"The Ebola Epidemic: The Fight, the Future" is a well written and researched informational text for readers around the ages of 12 t0 18. Only a few years ago, The Ebola Epidemic in West Africa killed more than eleven thousand people. This book spans the history of ebola and takes the reader through the emotions, triumphs and challenges, fatalities of the recent ebola epidemic and other outbreaks. The end of the book emphasizes the future, and the optimisitc new research towards ebola medication and treatment and progress the world has made in dealing with a global health crisis. Even if you may not be interested in ebola, I found that this book has the power to accurately portray how the world responds to a fast spreading deadly disease where health organizations, governments and people have to work together from vastly different cultures and places, where their beliefs may conflict. The reader may learn that in times of crisis where quick decision making must be made in life or death situations, people may have to step outside their comfort zone and realm of beliefs and culture to solve the problem at hand. The author first writes about how Ebola was discovered, then gives the reader an informative scientific explanation about virus' and how they spread, what it is like to have ebola, and the process of contact tracing, a way to keep a disease from spreading. This book will show you how personal protection plays a key role in stopping ebola, how they properly bury ebola victims, including how religious burial practices must write new instructions, such as new guidelines for Christian and Muslim burials. Further, the author addresses how Ebola affected society as a whole, such as the economy, and what Ebola was like in the united States, including the issues with Ebola in the media. I highly recommend this book and give it five stars because the book's pictures, text and access features all work together to help younger readers understand and appropriately learn about such as complex and grim subject matter. By the end, you will learn a lot more than what you can do in your own research online, and it will be interesting to learn how Ebola might not be a big issue in the future because of the new vaccines.This informational text is high quality children's literature overall because the author takes a serious and gory topic and transforms it into a young adult book that is appropriate for classrooms, and middle school children. The information is unbiased as the author considers criticism and other viewpoints in most chapters. For example, in chapter five the author was writing that limiting travel and quarantine methods could help keep ebola from spreading. Yet, she presents a counter argument saying that doctors in WHO disagree that stopping travel is the solution to the outbreak. I love how the author uses so many sources and includes a multitude of opinions, such as viewpoints from the CDC, state governments, presidential commissions and African health clinics, which makes this informational text more accurate. The content of this book also discusses ebola from many different angles from the media perspective shown on the news stations, to doctors who have dealt with ebola patients in person. The content is also appropriate for younger children because the language is not vulgar and the images presented are not as graphic as some of the images online. The style is factual and it flows well. Although viruses can be scientifically complex, anyone without a science background may understand because the author breaks up complex information into simple organized paragraphs and concise sentences. The most engaging feature of the book is it's access features which include photographs with complete captions, a glossary, index, colored headings and sub-headings, quotes, index and over ninety-two end notes, as well as a page with further information if the reader needs to do more research. With access features such as the glossary, less experienced readers may be able to understand the text by looking up a term they do not know and finding it in the back of the book. Due to the accuracy of content, and the wide variety of sources the author used, as well as the inviting manner of the book, "The Ebola Epidemic" is a high quality informational text that I would recommend.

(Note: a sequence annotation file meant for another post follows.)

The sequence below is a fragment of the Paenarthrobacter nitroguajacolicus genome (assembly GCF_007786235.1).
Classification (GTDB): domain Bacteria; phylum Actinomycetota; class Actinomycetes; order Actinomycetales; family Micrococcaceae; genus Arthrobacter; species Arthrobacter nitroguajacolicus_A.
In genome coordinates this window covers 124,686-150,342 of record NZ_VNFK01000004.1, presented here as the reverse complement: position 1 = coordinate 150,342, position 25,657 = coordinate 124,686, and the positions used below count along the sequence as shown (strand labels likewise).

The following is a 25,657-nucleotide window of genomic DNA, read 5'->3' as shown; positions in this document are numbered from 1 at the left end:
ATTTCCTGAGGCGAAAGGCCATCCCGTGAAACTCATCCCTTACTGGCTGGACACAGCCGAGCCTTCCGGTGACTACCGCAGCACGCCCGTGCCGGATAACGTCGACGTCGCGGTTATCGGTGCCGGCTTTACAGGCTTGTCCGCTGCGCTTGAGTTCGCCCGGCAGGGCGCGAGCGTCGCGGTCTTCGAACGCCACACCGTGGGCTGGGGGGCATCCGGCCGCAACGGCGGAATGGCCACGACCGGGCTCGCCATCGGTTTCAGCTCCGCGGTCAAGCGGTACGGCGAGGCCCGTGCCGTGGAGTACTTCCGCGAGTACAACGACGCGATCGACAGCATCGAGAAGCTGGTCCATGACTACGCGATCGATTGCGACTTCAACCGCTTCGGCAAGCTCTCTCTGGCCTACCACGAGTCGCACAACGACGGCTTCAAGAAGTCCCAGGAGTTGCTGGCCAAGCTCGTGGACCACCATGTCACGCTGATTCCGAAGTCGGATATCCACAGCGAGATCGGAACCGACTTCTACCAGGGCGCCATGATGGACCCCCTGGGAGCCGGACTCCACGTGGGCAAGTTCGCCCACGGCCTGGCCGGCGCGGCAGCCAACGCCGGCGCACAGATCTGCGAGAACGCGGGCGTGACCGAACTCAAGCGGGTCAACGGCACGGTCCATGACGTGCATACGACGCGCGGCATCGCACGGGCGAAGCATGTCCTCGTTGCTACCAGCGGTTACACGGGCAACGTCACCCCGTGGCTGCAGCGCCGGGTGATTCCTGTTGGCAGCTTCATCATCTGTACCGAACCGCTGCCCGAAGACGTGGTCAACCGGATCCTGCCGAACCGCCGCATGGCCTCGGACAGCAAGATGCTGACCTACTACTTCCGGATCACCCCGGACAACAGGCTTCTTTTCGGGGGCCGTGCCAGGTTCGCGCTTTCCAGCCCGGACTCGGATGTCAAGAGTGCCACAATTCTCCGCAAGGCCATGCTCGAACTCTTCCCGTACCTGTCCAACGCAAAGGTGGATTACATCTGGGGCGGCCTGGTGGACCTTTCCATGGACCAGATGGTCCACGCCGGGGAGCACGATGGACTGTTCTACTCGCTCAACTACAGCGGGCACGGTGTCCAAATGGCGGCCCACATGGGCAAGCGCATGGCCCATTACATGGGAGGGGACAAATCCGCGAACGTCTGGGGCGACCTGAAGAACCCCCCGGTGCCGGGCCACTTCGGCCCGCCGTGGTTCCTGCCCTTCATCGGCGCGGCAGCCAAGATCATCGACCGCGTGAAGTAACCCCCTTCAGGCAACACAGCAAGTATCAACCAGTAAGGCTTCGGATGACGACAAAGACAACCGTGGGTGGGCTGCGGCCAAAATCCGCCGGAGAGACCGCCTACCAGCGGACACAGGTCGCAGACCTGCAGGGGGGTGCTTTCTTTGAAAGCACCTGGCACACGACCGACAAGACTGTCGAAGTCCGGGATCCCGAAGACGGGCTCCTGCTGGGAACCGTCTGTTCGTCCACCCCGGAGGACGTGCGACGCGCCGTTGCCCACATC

This is a clear and insightful book about the Ebola virus. Though written for older children and teens, adults will also find it a great resource. Goldsmith covers what the virus is, the current understanding of where it originated, the devastating outbreak in West Africa, the international response, new treatments, and what might happen in the future. Goldsmith does a great job of giving the facts, and her compassion for the heath care workers and the patients and families of victims shines through. Highly recommended.
Review to come